Much space is devoted to the ecclesiastical developments in Georgia of the past year. Mention is made that the official Georgian Orthodox Church was compelled to withdraw from the World Council of Churches at the insistence of its more zealous members. Attention is given to the recent official pronouncement by the Georgian Orthodox Church that many of the ecumenical resolutions of the WCC (which the Georgian Patriarchate had approved at the time) are now "unacceptable." Credit is given to the State Church of Georgia for having taken these "steps in the direction of the Orthodoxy of the Holy Fathers, to which Pravoslavnaya Rus has constantly called upon people to return," yet it is also shown that once again this decision too was reached under pressure from the zealous monastics.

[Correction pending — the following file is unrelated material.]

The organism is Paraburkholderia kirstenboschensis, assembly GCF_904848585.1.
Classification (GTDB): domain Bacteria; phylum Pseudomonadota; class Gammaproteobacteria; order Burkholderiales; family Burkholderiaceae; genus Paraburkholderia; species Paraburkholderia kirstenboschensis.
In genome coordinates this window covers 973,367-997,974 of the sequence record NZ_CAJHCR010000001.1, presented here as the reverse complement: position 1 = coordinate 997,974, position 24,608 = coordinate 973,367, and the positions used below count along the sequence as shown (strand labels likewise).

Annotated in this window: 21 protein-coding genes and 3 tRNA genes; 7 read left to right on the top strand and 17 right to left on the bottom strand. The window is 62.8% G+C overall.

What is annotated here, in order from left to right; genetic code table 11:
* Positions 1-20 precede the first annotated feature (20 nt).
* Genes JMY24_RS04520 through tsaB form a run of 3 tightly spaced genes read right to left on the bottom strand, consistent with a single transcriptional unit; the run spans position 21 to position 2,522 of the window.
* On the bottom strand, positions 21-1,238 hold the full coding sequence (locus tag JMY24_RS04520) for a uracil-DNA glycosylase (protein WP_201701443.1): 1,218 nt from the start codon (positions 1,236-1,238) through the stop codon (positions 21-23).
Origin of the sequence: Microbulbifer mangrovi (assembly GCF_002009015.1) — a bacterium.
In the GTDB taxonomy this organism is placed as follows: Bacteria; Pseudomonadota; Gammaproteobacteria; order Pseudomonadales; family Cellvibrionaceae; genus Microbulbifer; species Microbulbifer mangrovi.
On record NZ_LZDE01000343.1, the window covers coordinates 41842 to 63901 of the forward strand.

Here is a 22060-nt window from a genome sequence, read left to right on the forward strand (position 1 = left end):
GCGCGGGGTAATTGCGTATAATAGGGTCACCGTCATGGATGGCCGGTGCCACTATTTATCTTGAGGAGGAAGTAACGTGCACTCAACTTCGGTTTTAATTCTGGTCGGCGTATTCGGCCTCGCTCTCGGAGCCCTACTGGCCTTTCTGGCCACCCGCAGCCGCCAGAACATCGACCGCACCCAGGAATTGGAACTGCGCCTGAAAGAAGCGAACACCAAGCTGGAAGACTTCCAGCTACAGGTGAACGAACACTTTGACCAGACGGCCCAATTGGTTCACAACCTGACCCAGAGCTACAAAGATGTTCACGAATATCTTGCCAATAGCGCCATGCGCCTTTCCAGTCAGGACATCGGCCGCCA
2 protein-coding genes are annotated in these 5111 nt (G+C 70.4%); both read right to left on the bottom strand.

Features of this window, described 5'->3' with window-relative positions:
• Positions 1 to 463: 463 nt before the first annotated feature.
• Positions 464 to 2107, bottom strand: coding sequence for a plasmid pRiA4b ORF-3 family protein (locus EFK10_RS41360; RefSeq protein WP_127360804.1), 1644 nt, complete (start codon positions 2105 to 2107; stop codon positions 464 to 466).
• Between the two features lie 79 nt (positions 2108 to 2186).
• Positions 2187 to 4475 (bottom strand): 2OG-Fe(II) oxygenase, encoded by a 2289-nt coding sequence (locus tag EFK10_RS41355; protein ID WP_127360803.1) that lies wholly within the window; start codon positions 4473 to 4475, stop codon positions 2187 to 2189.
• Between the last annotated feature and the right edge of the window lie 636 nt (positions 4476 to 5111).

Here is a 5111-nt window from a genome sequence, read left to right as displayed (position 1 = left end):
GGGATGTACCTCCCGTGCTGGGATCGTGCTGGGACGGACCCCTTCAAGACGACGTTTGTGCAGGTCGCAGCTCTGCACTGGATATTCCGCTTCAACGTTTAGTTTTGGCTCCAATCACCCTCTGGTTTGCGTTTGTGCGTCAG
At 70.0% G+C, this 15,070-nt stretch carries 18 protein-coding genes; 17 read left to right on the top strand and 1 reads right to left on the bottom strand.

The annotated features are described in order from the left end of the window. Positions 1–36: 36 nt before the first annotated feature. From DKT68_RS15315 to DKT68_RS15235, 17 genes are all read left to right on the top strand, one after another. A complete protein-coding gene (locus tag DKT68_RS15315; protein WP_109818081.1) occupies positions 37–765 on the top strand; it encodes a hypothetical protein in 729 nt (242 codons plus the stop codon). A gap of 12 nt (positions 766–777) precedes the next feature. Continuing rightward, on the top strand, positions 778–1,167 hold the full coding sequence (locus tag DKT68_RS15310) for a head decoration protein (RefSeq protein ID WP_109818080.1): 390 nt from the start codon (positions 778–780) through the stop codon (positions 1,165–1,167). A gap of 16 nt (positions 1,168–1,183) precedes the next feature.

While discussing the Georgian Orthodox Church, the editors also inform their readers that: "Unfortunately, the Georgian monastics who had seceded from Patriarch Ilia, have joined the parasynogogue formed by former clergy of the ROCA, the so-called Bostonians. This sad fact reminds us that the danger of falling into spiritual calamity lies in wait for Christians even on the right path."
The editors correctly state that "eucharistic unity is impossible without doctrinal unity," and then conclude by offering their readers the following reassurance:
In its January-April, 1987 issue, Church Life, a ROCOR periodical, published the Decisions of the Synod of Bishops of the Russian Orthodox Church Outside Russia. Among its other deliberations, the ROCOR bishops officially commended Archpriest Alexander Lebedev for his "written defenses of the position of the Russian Church Outside Russia in connection with the Boston schism." Completely contrary to what Pravoslavnaya Rus asserts in its above-mentioned 1998 issue, the letters of Fr. Alexander Lebedev?officially and synodically commended by the ROCOR bishops?state that it is permitted to the ROCOR clergy to give communion to members of new calendar and ecumenistic jurisdictions!
Which of these two pronouncements is true?
Unfortunately, this is not the only example of the ROCOR’s theological "double-speak."